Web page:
Friday, June 22, 2007
The Strange Business of the Muslim Episcopalian
I have over the last few days been attempting to get my mind around the assertion of the Rev. Ann Holmes Redding that she is both a Christian and a Muslim. I have done my research by going back to the "source" documents to make sure that I have fully grasped what this is all about. Then this morning, my day off, as I have been going about my chores I have been turning it around in my mind.
The furor surrounding Ann Holmes Redding has a number of fascinating dimensions, not least the appropriateness of her status as a priest in the Episcopal Church. During the last few years it seems that some of us have been regularly lectured about obedience to the doctrine and discipline of the Episcopal Church, and there have for some been dire consequences for stepping outside it. Now Dr. Redding has provided an interesting test case about whether all the talk about the doctrine and discipline of the church of these years is really serious, or if deep down it is about something else.
While the Episcopal Church has turned itself into a maximalist when it comes to obedience to the discipline and canons of the church as interpreted by the leadership, it has steadily become increasingly minimalist regarding doctrinal affirmation. Yet however many fundamental Anglican formularies are shaved away, the Nicene Creed is one fundamental doctrinal statement that the overwhelming majority say they accept.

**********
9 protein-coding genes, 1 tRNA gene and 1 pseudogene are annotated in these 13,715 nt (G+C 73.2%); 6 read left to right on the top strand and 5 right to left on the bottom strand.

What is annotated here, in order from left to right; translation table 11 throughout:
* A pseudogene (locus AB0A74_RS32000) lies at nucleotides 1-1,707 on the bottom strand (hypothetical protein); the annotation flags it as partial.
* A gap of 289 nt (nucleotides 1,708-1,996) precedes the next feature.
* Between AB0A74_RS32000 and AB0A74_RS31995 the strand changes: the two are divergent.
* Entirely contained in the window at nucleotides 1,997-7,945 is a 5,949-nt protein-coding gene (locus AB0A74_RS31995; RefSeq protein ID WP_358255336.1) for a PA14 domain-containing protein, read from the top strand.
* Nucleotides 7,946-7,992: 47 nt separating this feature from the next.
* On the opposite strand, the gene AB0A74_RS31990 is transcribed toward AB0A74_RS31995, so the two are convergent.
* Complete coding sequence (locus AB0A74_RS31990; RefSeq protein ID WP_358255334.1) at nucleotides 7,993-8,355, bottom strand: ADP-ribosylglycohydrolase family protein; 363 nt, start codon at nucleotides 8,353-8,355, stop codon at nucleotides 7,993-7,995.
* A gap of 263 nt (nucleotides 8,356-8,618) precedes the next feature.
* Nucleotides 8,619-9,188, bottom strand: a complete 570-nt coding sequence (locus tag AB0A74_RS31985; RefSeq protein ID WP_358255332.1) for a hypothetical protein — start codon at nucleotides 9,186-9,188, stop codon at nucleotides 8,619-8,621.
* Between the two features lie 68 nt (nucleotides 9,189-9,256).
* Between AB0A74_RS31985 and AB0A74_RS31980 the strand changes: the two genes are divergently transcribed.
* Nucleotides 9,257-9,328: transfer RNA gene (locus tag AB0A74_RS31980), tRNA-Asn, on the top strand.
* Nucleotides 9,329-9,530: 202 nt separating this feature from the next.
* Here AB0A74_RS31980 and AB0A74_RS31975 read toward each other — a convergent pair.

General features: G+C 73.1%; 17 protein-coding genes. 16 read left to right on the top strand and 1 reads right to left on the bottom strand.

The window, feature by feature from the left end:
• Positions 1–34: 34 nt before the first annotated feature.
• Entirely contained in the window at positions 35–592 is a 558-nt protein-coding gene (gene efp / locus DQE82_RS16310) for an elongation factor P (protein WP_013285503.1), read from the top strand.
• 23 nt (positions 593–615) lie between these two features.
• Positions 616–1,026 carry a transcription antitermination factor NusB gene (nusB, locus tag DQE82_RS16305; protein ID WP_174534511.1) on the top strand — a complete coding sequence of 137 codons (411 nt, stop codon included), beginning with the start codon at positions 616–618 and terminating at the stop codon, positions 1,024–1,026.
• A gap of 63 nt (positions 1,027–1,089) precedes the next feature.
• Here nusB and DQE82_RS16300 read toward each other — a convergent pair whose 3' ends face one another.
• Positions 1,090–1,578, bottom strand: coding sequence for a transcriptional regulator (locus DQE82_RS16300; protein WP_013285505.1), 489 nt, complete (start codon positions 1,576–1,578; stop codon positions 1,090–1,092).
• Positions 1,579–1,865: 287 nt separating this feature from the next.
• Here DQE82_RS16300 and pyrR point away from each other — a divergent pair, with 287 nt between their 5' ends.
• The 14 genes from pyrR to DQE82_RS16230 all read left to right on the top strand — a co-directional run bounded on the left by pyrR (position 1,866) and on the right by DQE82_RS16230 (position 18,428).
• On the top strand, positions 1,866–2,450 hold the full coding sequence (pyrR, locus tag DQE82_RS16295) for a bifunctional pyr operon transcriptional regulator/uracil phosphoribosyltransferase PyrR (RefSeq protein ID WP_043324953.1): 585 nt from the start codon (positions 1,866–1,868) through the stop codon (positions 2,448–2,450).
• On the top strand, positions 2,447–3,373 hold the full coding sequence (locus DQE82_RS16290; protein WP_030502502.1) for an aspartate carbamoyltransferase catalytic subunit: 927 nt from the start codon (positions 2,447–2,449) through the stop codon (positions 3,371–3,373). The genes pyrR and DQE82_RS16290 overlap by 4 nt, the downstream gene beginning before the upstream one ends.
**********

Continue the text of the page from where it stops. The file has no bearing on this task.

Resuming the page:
If Ann Holmes Redding is now free to continue her idiosyncratic course without action being taken, then the creeds are up for grabs and any pretence of being a catholic and reformed church is being deliberately abandoned. That her bishop, Vincent Warner, does not seem to understand the theological implications of the statements Ms. Redding has made is a sad and ominous sign.
But there is more going on than this. I must begin by saying that I respect Ms. Redding's willingness to approach the Islamic faith with reverence and respect. While the aggression of popular Islam around the world has caused gred grief, I have learned from the likes of Bishop Kenneth Cragg that I will never fully be able to understand this religious confession if I do not treat it respectfully. I confess that as much as I attempt to do so, I find this extremely difficult.
Yet it seems Ann Holmes Redding has only managed to make this dual commitment to Christianity and Islam by stepping aside from a biblical and historical understanding of the nature of the trinitarian God and the person of the Lord Jesus Christ, toward a theology and Christology that has robbed from our Lord and Savior his must essential distinctives.
To be a Muslim is to accept Christianity as a way station preparing for the fullest revelation that is the Islamic obedience, and Jesus as a prophet making straight the way for Mohammed. The great rift between Islam and Christianity is radically different understandings of the nature and person of Christ.